The word ‘sauna’ is an ancient Finnish word which means the traditional Finnish bath as well as the bathhouse itself.

The oldest known saunas were pits dug into a slope or hill and used as homes during the winter.  The Finns used the sauna as a place to cleanse themselves, rejuvenate and refresh the spirit, prepare the dead for burial, and – because it was usually the cleanest structure and had water available – as a place to give birth.  The sauna is still an important part of daily family life in Finland and most homes have a sauna.

Saunas can be found in most cultures:  Finland, the Baltic countries, Sweden, Germany, Austria, Switzerland, France, the UK, Southern Europe, Central America, the US, Africa, Japan, Australia, and Korea.

Legacy offers a sauna course series.

There is a physical test and the results are plugged into a formula, which determines how long one can stay in the sauna and at what temperature.  In addition, we discuss the physical, mental, and emotional benefits from starting a regular sauna practice.

Then, we take our students to the sauna!

Benefits of Sauna 

Sweating in the sauna is good and can benefit the heart and the brain, according to the People’s Pharmacy and two studies from Finland..

A decades-long study of more than 2,000 middle-aged men found that those who spent more time in the sauna were less likely to have a fatal heart attack. (JAMA Internal Medicine, April 2015). In addition, men visiting a sauna four times a week were less likely to develop dementia than those who went only once a week. (Age and Ageing, Dec. 8, 2016).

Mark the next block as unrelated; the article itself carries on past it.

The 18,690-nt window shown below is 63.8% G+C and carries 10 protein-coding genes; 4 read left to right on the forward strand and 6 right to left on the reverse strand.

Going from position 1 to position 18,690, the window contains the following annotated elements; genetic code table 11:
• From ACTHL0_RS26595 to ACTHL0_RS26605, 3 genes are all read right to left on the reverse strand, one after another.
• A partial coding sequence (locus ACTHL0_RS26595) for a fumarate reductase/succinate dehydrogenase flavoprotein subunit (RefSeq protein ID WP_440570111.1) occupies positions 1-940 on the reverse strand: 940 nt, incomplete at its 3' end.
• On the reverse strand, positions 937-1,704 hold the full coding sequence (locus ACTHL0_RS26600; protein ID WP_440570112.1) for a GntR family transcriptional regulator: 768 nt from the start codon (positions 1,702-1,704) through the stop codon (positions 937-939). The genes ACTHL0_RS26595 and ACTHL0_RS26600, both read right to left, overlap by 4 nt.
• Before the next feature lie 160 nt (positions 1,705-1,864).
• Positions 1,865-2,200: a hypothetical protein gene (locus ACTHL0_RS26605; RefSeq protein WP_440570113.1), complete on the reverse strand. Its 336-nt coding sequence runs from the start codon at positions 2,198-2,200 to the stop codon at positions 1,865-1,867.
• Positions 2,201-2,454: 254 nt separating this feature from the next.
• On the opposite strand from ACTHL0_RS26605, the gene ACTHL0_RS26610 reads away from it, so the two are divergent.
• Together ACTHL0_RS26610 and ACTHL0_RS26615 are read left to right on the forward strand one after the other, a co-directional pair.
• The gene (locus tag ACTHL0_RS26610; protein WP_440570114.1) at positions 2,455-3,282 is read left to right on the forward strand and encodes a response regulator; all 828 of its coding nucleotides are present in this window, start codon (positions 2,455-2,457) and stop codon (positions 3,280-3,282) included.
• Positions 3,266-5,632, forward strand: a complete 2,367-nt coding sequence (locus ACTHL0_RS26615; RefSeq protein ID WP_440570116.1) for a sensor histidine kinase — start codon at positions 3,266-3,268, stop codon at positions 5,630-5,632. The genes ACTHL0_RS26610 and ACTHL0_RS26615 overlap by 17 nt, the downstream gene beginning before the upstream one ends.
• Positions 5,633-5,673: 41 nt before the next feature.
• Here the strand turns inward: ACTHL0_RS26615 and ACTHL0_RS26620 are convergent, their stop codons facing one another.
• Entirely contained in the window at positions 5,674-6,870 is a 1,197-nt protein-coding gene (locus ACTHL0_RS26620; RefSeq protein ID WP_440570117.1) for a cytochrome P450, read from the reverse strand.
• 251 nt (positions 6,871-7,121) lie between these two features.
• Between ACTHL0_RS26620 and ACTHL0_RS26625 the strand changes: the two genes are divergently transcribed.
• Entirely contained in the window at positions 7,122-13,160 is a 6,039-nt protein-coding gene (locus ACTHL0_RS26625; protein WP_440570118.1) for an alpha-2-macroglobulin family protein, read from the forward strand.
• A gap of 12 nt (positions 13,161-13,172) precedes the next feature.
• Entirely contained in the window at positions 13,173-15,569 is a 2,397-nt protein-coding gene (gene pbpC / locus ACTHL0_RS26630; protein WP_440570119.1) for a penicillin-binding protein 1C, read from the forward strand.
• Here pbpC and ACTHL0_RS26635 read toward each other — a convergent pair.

Those conducting these studies note that blood pressure and heart function improve after a sauna. Relaxation, improved blood-vessel-flexibility and lower inflammation may account for the heart and brain benefits.

Other benefits of a regular sauna practice include:
1. Saunas relieve stress.
2. Saunas relax muscles and soothe aches/pains in both muscles and joints.
3. Saunas flush toxins. Profound sweating is a highly effective way to remove toxins from the body.
4. Sauna cleanses the skin.
5. Saunas can induce a deeper sleep.
6. Saunas can help fight illness by strengthening the immune system. Sauna sessions help the body produce white blood cells.
7. Saunas can help in weight loss. Scientific calibrations suggest that a 20-minute session at around 170 degrees Fahrenheit burns over 500 calories
8. Saunas make hair look great. Sauna time activates the sebaceous gland on our scalp, which helps condition and moisturize our hair.
9. Saunas improve performance during endurance sports and help to recover from workouts. Regular saunas increase the heat tolerance threshold, which leads to significant improvements in endurance sports. Metabolic wastes are eliminated while sweating with increased blood flow to tired, strained muscles.
10. Saunas promote social interaction.

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